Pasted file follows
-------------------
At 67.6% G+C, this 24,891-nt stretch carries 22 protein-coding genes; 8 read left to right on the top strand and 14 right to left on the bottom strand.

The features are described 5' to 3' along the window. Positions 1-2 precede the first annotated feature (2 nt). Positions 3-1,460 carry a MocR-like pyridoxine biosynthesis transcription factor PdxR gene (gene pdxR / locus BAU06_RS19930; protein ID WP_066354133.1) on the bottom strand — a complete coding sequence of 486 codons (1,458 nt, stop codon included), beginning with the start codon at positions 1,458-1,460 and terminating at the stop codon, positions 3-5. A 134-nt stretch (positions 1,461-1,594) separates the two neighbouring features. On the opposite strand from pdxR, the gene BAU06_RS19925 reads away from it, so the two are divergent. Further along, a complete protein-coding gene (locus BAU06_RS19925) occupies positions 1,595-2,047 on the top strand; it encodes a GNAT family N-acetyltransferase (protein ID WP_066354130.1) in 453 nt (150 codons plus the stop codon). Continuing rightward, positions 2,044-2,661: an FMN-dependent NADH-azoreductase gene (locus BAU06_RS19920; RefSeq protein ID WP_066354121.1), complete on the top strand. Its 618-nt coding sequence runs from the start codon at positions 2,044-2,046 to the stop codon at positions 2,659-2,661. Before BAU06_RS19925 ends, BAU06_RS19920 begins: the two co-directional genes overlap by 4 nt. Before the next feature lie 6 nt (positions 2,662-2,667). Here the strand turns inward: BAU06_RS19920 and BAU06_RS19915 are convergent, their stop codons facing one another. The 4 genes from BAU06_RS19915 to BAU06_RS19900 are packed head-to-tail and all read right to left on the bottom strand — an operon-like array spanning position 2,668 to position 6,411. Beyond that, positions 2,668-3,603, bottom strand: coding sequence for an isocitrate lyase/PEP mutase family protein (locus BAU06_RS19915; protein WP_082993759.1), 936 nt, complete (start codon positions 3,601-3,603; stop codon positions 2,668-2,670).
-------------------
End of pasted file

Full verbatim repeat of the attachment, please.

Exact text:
At 67.6% G+C, this 24,891-nt stretch carries 22 protein-coding genes; 8 read left to right on the top strand and 14 right to left on the bottom strand.

The features are described 5' to 3' along the window. Positions 1-2 precede the first annotated feature (2 nt). Positions 3-1,460 carry a MocR-like pyridoxine biosynthesis transcription factor PdxR gene (gene pdxR / locus BAU06_RS19930; protein ID WP_066354133.1) on the bottom strand — a complete coding sequence of 486 codons (1,458 nt, stop codon included), beginning with the start codon at positions 1,458-1,460 and terminating at the stop codon, positions 3-5. A 134-nt stretch (positions 1,461-1,594) separates the two neighbouring features. On the opposite strand from pdxR, the gene BAU06_RS19925 reads away from it, so the two are divergent. Further along, a complete protein-coding gene (locus BAU06_RS19925) occupies positions 1,595-2,047 on the top strand; it encodes a GNAT family N-acetyltransferase (protein ID WP_066354130.1) in 453 nt (150 codons plus the stop codon). Continuing rightward, positions 2,044-2,661: an FMN-dependent NADH-azoreductase gene (locus BAU06_RS19920; RefSeq protein ID WP_066354121.1), complete on the top strand. Its 618-nt coding sequence runs from the start codon at positions 2,044-2,046 to the stop codon at positions 2,659-2,661. Before BAU06_RS19925 ends, BAU06_RS19920 begins: the two co-directional genes overlap by 4 nt. Before the next feature lie 6 nt (positions 2,662-2,667). Here the strand turns inward: BAU06_RS19920 and BAU06_RS19915 are convergent, their stop codons facing one another. The 4 genes from BAU06_RS19915 to BAU06_RS19900 are packed head-to-tail and all read right to left on the bottom strand — an operon-like array spanning position 2,668 to position 6,411. Beyond that, positions 2,668-3,603, bottom strand: coding sequence for an isocitrate lyase/PEP mutase family protein (locus BAU06_RS19915; protein WP_082993759.1), 936 nt, complete (start codon positions 3,601-3,603; stop codon positions 2,668-2,670).